by Quanisha Smith
I’m the daughter of a crack-head. For over 50 years, my mother worshipped at the altar of heroine and crack. Unlike other addicts in the Projects, she possessed a healthy weight, and her Hersey colored skin appeared unblemished. As she inserted needles in peculiar locations, she was able to easily cover her neck and thighs. High collared shirts, knee length shorts, and spandex hide the track marks. She maintained an apartment, and apparently, her child too. So, few knew her vice.
The drug dealers who possessed her secrets treated me as a little sister. They reminded me of my curfews and furnished me with dollars to buy quarter waters and lays chips. Our other secret, I raised myself and found refugee with my grandmother. My grandmother, raised in Savannah Georgia, migrated to New York City with her older brother and aunts at the age of 10. In addition to raising her seven children, my grandmother became the guardian of five more- the children of her two daughters taken over to drugs. Her oldest daughter died from an overdose 11 months after having her first child. The second, my mother, succumbed to addictive substances at age 15 after having her first child. My mother had four more children between 16 and 32 years old. I’m the youngest of five with four older brothers.
“She had a special obsession with you,” my grandmother shared when I was 21 in response to my baffling thoughts. “Why didn’t you save me?” I asked, “I told you about the drugs and her treatment towards me?”
My mother loved me as a young child. But when I turned six, I observed a stronger emotion growing in its place. No longer did she kiss me and tell me she loved me. The hugs stopped, too. Her gazed dulled, and she often looked beyond me. I felt alone.
According to her sister, the care my grandmother and relatives bestowed upon me ignited my mother’s jealousy. With my natural ability to learn anything quickly, my mother’s was able to justify her negligence.
It was the night before picture day and I noticed my roots needed a relaxer. I begged my mother to apply the Dark & Lovely perm she promised to use weeks before. “You’re smart, just read the directions,” she barked at me more concerned with her fatigue- one not due to cooking me a hot dinner, washing my laundry or straightening behind me. I handled those things for myself. After my mother cooked her crack, she ran from room to room, frightened that “they” were after her. After two hours, she fell asleep on the couch. Her head uncontrollably bobbed forward and sideways.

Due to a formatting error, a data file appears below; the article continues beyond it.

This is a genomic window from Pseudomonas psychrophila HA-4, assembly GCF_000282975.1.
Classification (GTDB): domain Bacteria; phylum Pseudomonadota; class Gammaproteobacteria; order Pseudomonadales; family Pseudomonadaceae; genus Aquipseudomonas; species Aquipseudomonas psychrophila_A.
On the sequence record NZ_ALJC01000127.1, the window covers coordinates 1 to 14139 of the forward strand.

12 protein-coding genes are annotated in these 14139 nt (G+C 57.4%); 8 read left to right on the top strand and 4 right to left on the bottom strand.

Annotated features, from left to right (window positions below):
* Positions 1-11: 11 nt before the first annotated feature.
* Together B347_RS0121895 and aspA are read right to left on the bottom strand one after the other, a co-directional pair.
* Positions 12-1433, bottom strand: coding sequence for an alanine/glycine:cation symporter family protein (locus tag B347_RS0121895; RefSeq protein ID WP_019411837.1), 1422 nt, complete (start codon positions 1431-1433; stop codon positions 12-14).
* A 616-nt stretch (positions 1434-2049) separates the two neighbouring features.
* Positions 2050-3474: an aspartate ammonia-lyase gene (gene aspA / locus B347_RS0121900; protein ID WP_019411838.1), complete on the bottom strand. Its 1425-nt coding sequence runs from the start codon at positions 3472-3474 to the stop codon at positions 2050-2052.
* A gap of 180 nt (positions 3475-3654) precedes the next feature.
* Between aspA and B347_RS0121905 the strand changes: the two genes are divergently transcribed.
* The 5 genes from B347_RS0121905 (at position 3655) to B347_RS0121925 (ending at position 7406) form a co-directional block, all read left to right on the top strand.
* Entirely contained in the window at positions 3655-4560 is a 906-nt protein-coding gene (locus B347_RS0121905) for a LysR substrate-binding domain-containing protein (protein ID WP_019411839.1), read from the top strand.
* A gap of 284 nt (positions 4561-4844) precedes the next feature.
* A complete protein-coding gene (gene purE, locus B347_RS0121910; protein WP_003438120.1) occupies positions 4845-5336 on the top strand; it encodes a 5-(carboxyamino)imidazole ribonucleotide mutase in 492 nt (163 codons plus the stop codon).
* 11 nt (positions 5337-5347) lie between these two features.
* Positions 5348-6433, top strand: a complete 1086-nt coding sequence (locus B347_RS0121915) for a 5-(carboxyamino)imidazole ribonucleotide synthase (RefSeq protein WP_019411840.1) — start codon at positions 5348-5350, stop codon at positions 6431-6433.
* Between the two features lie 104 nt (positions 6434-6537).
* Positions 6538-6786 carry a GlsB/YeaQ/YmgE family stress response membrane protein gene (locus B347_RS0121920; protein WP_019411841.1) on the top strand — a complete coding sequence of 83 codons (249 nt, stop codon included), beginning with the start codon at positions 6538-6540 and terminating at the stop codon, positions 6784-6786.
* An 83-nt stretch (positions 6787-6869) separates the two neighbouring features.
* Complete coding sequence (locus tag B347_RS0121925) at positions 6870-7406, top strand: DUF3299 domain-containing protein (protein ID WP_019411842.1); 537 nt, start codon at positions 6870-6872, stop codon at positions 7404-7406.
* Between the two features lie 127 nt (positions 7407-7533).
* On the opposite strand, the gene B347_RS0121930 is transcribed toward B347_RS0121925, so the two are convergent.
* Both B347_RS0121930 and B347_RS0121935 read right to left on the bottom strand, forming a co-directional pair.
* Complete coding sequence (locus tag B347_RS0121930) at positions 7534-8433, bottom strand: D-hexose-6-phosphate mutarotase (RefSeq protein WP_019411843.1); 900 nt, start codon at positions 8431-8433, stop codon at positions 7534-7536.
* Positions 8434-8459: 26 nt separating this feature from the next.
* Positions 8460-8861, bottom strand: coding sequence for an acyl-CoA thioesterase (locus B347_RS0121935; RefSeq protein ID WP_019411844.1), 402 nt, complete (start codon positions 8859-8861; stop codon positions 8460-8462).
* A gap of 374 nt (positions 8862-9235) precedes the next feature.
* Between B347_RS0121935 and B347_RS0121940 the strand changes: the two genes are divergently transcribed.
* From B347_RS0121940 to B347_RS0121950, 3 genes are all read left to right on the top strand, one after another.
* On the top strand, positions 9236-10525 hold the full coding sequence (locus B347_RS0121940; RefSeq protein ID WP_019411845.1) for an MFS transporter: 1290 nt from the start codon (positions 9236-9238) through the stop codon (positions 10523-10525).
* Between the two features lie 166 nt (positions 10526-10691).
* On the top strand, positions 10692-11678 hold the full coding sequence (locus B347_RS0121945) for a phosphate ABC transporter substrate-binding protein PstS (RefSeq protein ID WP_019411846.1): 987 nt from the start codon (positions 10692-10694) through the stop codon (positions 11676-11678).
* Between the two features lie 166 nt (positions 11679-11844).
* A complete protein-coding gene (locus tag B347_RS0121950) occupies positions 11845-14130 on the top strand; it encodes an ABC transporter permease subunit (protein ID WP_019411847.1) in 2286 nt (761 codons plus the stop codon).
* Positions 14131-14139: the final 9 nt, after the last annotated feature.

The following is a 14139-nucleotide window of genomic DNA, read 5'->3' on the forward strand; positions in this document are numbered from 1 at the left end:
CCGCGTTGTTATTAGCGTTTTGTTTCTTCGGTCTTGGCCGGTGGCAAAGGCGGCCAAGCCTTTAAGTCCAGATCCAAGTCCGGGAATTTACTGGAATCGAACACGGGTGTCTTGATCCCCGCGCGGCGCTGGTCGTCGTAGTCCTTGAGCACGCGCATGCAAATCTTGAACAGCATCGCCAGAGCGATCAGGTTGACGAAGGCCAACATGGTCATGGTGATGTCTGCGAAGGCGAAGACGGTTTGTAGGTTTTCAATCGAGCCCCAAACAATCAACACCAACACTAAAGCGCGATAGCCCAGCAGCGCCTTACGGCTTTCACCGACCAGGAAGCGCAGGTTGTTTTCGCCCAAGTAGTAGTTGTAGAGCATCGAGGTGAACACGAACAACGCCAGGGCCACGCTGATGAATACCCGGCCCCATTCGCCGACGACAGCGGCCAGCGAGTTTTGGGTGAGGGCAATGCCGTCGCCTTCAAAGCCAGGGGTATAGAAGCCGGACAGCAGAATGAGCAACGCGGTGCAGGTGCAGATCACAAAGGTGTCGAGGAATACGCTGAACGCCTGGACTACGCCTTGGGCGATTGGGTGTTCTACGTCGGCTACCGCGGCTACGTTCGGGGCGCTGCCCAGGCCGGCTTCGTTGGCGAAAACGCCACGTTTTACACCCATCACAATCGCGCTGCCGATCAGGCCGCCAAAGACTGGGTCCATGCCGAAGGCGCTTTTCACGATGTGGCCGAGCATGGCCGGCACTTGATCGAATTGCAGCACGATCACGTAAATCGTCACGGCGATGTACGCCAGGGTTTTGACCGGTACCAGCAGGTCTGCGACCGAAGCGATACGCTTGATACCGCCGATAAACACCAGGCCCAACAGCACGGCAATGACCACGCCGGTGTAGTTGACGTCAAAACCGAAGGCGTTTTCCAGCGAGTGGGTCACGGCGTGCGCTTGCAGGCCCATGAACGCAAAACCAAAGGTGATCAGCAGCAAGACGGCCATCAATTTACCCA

More concerned with my appearance than with persuading with her, I flipped open the paper instructions and tore off the clear plastic gloves. I can do this. I based my scalp from the large jar of Vaseline, and covered my forehead ears in the neck. I parted my hair in four halves as the instructional diagram outlined. As I seen mother do previously, I smoothed my roots with the back of the comb and finished by using my hands to rub it down the length of my hair, gathering it up into a ponytail. I looked like Alfalfa from the Little Rascals. My scalp tingled. Time to rinse.
As I closed my eyes, I welcomed the cool rush of water over my nape and crown. It soothed the burning at my edges. I picked up the neutralizer and joyfully felt my hair’s renewed smoothness. As I always did, I leaned up to watch the suds form as I massaged my scalp. All white suds. Yes, the perm’s all out.
I rubbed the leave in condition through my hair and blow-dried it with my pink Conair blow-drier. Just as my mother taught me, I greased my scalp with Indian hemp pomade and rolled my hair in the black foam rollers. With my headscarf tied firmly around my forward I tucked myself into bed. Like most nights, I stared at the shadow the window bars casted on my bedroom wall; I cried myself to sleep.
I awoke the next morning to the WBLS radio disk jockey’s voice blasting from the living room stereo. When I arose from my bedroom dressed in my new gap kids outfit my brother purchased for me a month prior: Royal purple leggings with a matching royal purple and black stripped button down sweater- My mother beckoned to me her.
Inspecting my fresh bang and bun, she shook her head approvingly, “See, I knew you could do it. You can do it all by yourself from now on.”
“Okay. Thanks,” I replied. Never asking her to relax my hair again.
Photo Credit: Shutterstock
Quanisha M. Smith is a writer, speaker, trainer and social justice advocate based in Philadelphia, PA. As a macro social work master’s candidate at Bryn Mawr Graduate School of Social Work & Social Research, she explores issues centered on Black women, leadership, and social change. Visit www.QuanishaSmith.com to join a new community dedicated to mentoring current and emerging Black women leaders.